Thus, O-ring 26 can be engaged around the discoid head 39 from the smaller diameter end thereof and will be retained there by the lip 42 when the retainer is seated in recess 36 as best seen in FIG. 1. Yet, the undeformed O-ring still projects somewhat beyond the discoid head 39 as shown there.

As best seen in FIG. 1, the mounting subassembly 28 carrying O-ring 26 is mounted to the inner end of the movable valve member 24. To facilitate easy replacement of that subassembly, a longitudinal slot 46 may be formed in the side of the inner end segment of valve member 24. Also, a larger lateral opening 48 may be present in the side wall of the valve member at the end of slot 46. Slot 46 should be slightly larger in diameter than the neck 32 of fastener 29 so that the fastener neck can be received in the slot as shown in FIG. 1 and aligned axially with valve member 24. The fastener is releasably held in place there by a nut 50 which is small enough to fit through opening 48, but wider than the slot 46, and is arranged to thread onto the shank 34 of fastener 29.

Preferably one or more Belville washers 52 are provided around fastener neck 32 so that when nut 50 is tightened on shank 34, each washer will exert an axial thrust on the fastener so that frictional forces will prevent the nut from loosening. If desired, small recesses 54 and 56 may be provided in the sides of the fastener head 30 and nut 50, respectively, which can be engaged by a suitable sharp tool (not shown) to facilitate turning the nut relative to the fastener to tighten and loosen the connection between subassembly 28 and the valve member 24.

As noted previously, the O-ring 26 is hollow, metallic and malleable. Preferably, it is made of stainless steel and it may be overplated with an inert metal such as silver. The remaining major components of the valve may be made of brass or the like metal.

In use, valve 10 may be connected so that its inlet passage 14 leads from a line or container that is to evacuated. The valve outlet 16 may be connected by a suitable vacuum coupling to a vacuum pump. With valve seal assembly 22 in its open position shown in FIG. 1, air may be drawn out through the valve. When the pumping process is completed, the operator may turn valve member 24, e.g. clockwise, to cause seal assembly 22 to move axially within housing 12 to its closed position shown in FIG. 2.

As O-ring 26 is squeezed between valve seat 20 and the end of fastener head 30, it deforms and conforms to those opposing machined surfaces so that a vacuum-tight seal is created there. In this connection, the protruding edge margin of the retainer discoid head 39 within the O-ring confines the O-ring to the gap between the valve seat 20 and the head 30 so that a very strong outer seal is present at the boundary between the valve seat and the retainer.

Also, since the O-ring is made of metal, no outgassing occurs from the O-ring which could contaminate the volume being sealed. Also, as noted above, due to the presence of the vent passage 41 in retainer screw 38, there are no trapped gases in the fastener 29 that could present a contamination problem.

Valve 10 may be opened by rotating valve member 24 in the opposite direction thereby moving O-ring 26 away from the valve seat 20.

Since the O-ring 26 can be used only once, the entire valve seal assembly 22 must be removed from housing 12 and the flattened O-ring replaced before the valve is to be closed again. This can be accomplished quite quickly by unscrewing the retainer screw 38 and lifting the retainer screw, as well as the old O-ring 26 encircling it, from recess 36. A new O-ring 26 is then placed around the retainer discoid head 39 and the retainer screw 38 is inserted into recess 36 and screwed into axial passage 37. After the retainer screw 38 is tightened, the valve seal assembly is inserted into housing 12.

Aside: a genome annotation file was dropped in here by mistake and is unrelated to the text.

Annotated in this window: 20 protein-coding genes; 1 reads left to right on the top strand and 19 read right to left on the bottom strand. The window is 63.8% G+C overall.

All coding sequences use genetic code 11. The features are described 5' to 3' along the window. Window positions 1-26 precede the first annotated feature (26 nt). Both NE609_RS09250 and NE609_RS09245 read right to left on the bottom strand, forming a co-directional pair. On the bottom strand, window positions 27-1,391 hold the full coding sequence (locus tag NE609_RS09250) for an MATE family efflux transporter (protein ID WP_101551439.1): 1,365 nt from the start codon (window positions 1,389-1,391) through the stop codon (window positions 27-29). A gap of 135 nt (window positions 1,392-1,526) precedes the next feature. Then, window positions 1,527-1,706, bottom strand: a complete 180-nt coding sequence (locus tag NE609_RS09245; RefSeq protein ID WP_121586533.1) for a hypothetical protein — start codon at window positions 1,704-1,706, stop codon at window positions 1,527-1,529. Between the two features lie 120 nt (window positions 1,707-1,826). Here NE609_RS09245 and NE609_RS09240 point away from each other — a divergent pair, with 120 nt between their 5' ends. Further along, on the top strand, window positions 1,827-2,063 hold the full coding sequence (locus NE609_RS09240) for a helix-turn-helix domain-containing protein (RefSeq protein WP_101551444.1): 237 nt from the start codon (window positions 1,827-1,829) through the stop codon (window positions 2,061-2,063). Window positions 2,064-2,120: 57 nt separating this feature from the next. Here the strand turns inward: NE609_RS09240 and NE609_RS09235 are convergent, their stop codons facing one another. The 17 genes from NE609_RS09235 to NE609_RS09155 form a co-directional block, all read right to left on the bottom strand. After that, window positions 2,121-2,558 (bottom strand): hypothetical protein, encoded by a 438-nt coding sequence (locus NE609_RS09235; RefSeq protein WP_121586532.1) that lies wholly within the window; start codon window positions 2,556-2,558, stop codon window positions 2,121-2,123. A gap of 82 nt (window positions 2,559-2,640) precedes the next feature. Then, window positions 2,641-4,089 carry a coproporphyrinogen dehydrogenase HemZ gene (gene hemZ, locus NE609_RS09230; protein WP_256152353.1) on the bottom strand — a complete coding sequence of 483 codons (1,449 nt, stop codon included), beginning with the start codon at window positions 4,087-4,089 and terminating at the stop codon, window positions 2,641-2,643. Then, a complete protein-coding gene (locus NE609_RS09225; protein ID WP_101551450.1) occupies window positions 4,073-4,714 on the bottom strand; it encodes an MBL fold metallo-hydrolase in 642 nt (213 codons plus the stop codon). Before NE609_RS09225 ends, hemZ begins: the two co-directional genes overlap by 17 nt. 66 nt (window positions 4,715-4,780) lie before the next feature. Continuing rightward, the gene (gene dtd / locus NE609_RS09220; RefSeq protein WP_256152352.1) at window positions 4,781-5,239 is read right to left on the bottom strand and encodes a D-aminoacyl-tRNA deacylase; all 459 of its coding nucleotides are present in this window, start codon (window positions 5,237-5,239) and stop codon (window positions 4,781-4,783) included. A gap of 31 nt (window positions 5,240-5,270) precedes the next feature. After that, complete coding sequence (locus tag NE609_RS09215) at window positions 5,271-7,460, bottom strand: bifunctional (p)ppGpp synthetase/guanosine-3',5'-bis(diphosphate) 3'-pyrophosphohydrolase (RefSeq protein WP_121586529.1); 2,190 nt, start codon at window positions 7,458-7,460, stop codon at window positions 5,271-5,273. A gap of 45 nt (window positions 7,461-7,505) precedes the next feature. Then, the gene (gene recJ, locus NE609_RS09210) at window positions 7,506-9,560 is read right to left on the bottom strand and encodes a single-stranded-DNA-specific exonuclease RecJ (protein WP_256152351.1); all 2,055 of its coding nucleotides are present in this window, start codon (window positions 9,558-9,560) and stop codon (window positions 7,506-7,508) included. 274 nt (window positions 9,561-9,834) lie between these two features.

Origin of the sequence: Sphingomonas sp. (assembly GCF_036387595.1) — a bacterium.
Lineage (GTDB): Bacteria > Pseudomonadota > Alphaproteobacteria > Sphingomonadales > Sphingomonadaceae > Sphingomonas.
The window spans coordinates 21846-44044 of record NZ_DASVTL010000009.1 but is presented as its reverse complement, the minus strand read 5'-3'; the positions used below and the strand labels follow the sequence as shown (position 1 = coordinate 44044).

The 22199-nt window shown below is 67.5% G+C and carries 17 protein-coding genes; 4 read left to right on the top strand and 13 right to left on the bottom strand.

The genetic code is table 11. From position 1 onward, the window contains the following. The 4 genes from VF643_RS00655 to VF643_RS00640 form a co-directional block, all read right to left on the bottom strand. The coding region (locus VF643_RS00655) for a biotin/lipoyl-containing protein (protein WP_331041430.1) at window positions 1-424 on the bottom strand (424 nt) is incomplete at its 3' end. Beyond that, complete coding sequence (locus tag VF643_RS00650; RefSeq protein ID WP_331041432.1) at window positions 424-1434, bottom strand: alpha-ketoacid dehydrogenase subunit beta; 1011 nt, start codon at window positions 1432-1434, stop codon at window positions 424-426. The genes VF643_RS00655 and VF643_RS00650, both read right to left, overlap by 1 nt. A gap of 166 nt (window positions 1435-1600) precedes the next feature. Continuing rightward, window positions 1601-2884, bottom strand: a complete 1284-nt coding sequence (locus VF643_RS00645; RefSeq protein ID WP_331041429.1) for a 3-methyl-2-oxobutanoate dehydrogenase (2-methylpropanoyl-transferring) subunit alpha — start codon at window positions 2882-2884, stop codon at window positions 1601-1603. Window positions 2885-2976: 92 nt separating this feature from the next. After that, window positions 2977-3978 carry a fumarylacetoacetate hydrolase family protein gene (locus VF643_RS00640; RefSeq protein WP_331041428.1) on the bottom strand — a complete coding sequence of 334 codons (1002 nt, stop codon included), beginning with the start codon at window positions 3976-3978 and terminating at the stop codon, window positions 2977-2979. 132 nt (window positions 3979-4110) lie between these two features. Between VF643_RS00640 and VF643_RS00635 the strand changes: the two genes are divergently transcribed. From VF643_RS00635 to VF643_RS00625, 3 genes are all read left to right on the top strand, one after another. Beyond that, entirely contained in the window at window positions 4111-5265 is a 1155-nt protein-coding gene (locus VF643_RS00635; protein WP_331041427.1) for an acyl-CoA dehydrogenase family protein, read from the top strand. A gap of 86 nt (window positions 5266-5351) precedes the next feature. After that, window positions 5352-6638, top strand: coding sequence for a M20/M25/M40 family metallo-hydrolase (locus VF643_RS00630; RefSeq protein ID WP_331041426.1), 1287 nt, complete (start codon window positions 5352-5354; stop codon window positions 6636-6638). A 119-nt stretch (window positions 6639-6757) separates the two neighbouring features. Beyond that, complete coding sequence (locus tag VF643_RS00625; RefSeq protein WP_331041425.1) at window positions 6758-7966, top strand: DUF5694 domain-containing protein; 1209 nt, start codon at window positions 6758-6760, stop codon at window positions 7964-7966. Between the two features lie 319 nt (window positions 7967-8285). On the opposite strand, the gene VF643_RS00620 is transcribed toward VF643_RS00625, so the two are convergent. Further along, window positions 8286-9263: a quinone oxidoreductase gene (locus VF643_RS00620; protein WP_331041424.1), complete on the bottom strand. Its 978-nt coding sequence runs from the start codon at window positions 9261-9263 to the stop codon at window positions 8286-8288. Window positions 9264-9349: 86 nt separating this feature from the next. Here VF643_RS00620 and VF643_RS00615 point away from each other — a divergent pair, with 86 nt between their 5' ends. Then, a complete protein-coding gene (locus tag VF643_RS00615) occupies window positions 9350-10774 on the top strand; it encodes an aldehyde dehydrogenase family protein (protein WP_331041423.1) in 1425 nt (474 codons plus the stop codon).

The foregoing description has been limited to a specific embodiment of this invention. It will be apparent, however, that variations and modifications may be made to the invention, with the attainment of some or all of its advantages. Therefore, it is the object of the appended claims to cover all such variations and modifications as come within the true spirit and scope of the invention.

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Referenced by
Citing PatentFiling datePublication dateApplicantTitle
US5368060 *Sep 13, 1993Nov 29, 1994Ab ElectroluxValves
US5954240 *Jul 9, 1998Sep 21, 1999S. C. Johnson Commercial Markets, Inc.Docking station and bottle system
US6129125 *Jul 9, 1998Oct 10, 2000Sc Johnson Commercial Markets, Inc.Docking station and bottle system
US7429410Jul 25, 2005Sep 30, 2008Applied Materials, Inc.Diffuser gravity support
US8033772Mar 21, 2006Oct 11, 2011Applied Materials, Inc.Transfer chamber for vacuum processing system
US8052119 *May 21, 2009Nov 8, 2011Jtekt CorporationValve device
US8074599Jul 1, 2005Dec 13, 2011Applied Materials, Inc.Plasma uniformity control by gas diffuser curvature
US8075690Sep 19, 2008Dec 13, 2011Applied Materials, Inc.Diffuser gravity support
US8083853Jul 12, 2004Dec 27, 2011Applied Materials, Inc.Plasma uniformity control by gas diffuser hole design
US8328939Jul 20, 2007Dec 11, 2012Applied Materials, Inc.Diffuser plate with slit valve compensation
Classifications
U.S. Classification251/332, 251/357, 251/900, 251/334
International ClassificationF16K1/36, F16K51/02
Cooperative ClassificationY10S251/90, F16K51/02, F16K1/36
European ClassificationF16K1/36, F16K51/02
Legal Events
DateCodeEventDescription
Dec 12, 1991ASAssignment
Owner name: JANIS RESEARCH COMPANY, INC.
Free format text: ASSIGNMENT OF ASSIGNORS INTEREST.;ASSIGNORS:NIXON, TERENCE W.;SHIELDS, WILLIAM R.;REEL/FRAME:005934/0314
Effective date: 19910906
May 14, 1996REMIMaintenance fee reminder mailed
Oct 6, 1996LAPSLapse for failure to pay maintenance fees
Dec 17, 1996FPExpired due to failure to pay maintenance fee
Effective date: 19961009